I will begin by identifying what I consider to be three distinct waves in the development of experiential theory: experientialism, neo-experientialism, and post-experientialism. These are intended to be much like Weber’s “ideal types” (1969) - an organizing framework that allows opportunity for analysis and comparison and less as an attempt to directly describe any particular reality. Each of these three waves bring with them particular theoretical emphases and practical consequences. While it is not my intention to advocate for any one approach per se, it is worth noting both the strengths and vulnerabilities of each. After I look at each of these waves separately, I will conclude with a discussion as to the merits of attempting to diversify experiential theory and whether or how these impact the position of the field in the larger educational arena.
The first wave of experiential education can be characterized by the well-known work of John Dewey, William James, William Kilpatrick, and others in the early progressive period. Schubert (2002) in his seminal work on curriculum theory describes three historic schools of curriculum thought: intellectual traditionalists, social behaviorists, and experientalists and goes on to claim that “although virtually all writers will be succeeded by other voices in their respective educational positions, Dewey is never superceded as spokesperson. Even today, he retains his posture as the single most significant voice of the experientialist perspective” (13). Of all the intellectual traditions, Dewey has, perhaps, been given the most attention in experiential curriculum theorizing and for good reason . In his writings on the role of experience, Dewey constructs a richly textured pragmatic approach that lays the moral foundation for the creation of a democratic classroom and, thus, a more democratic society. Cornell West, perhaps our most provocative modern American pragmatist, sees in Dewey’s philosophy a clear, ethical calling. “For Dewey, philosophy is a mode not of knowledge but of wisdom. And wisdom is conviction about values, a choice to do something, a preference for this rather that that form of living”(West, 1987, pg. 86). Dewey believed that schooling was the cultural institution that served as the engine for creating this form of living and at the center of this ought to be experience. Thus we reach a technical definition of education: it is that reconstruction or reorganization of experience which adds to the meaning of experience, and which increases the ability to direct the course of subsequent experience. (1) The increment of meaning corresponds to the increased perceptions of the connections and continuities of the activities in which we are engaged (Dewey, 1938, pgs. 76-77).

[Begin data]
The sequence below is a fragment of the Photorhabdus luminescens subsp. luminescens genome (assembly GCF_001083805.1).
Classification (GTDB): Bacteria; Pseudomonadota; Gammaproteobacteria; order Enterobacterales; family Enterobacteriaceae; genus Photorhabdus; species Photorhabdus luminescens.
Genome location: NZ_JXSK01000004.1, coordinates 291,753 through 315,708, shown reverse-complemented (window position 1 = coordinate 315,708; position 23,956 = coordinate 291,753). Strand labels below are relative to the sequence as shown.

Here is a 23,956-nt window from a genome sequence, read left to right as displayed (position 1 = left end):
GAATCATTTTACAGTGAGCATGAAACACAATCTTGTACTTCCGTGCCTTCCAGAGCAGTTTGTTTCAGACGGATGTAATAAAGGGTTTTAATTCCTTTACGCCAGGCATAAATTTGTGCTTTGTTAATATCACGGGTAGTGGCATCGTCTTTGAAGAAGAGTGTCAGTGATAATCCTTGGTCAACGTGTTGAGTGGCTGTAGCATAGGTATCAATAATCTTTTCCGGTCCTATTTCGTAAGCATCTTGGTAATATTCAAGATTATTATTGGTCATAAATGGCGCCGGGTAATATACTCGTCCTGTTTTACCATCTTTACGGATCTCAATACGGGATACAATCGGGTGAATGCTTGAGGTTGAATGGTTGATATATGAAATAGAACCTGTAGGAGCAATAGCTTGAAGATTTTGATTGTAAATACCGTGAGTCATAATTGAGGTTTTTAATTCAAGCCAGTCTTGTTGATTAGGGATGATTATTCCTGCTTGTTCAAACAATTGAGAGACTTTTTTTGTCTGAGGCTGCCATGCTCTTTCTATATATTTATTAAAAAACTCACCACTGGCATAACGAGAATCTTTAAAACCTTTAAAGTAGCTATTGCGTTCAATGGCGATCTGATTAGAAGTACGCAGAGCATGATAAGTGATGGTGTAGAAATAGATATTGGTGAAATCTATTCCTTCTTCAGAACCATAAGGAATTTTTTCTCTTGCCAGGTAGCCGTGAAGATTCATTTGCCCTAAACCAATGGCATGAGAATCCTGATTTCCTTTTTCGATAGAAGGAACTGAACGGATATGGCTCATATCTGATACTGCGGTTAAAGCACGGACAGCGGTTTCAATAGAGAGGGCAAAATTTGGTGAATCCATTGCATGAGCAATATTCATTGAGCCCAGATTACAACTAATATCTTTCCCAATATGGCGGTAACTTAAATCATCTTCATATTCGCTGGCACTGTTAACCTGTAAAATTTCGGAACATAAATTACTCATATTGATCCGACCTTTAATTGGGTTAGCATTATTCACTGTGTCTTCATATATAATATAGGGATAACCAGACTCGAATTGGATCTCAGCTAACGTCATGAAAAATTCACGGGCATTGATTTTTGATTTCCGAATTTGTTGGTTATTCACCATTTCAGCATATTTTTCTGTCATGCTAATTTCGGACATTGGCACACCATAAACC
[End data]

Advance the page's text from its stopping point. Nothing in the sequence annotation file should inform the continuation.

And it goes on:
It is here that we see the key elements of an educative experience for Dewey. It must achieve a continuity- where the past and present transact to create the future. And the meaning of such transaction is directly correlative to the connections we make in the process. This “continuous reconstruction of experience” (Dewey, 1938, pg. 80) defines what is essential in the educational endeavor and, as a pedagogical approach, is separate (and superior) to alternate notions of education-as preparation for future living, as recapitulation of the past, or as an unfolding toward definitive goals (Dewey, 1944).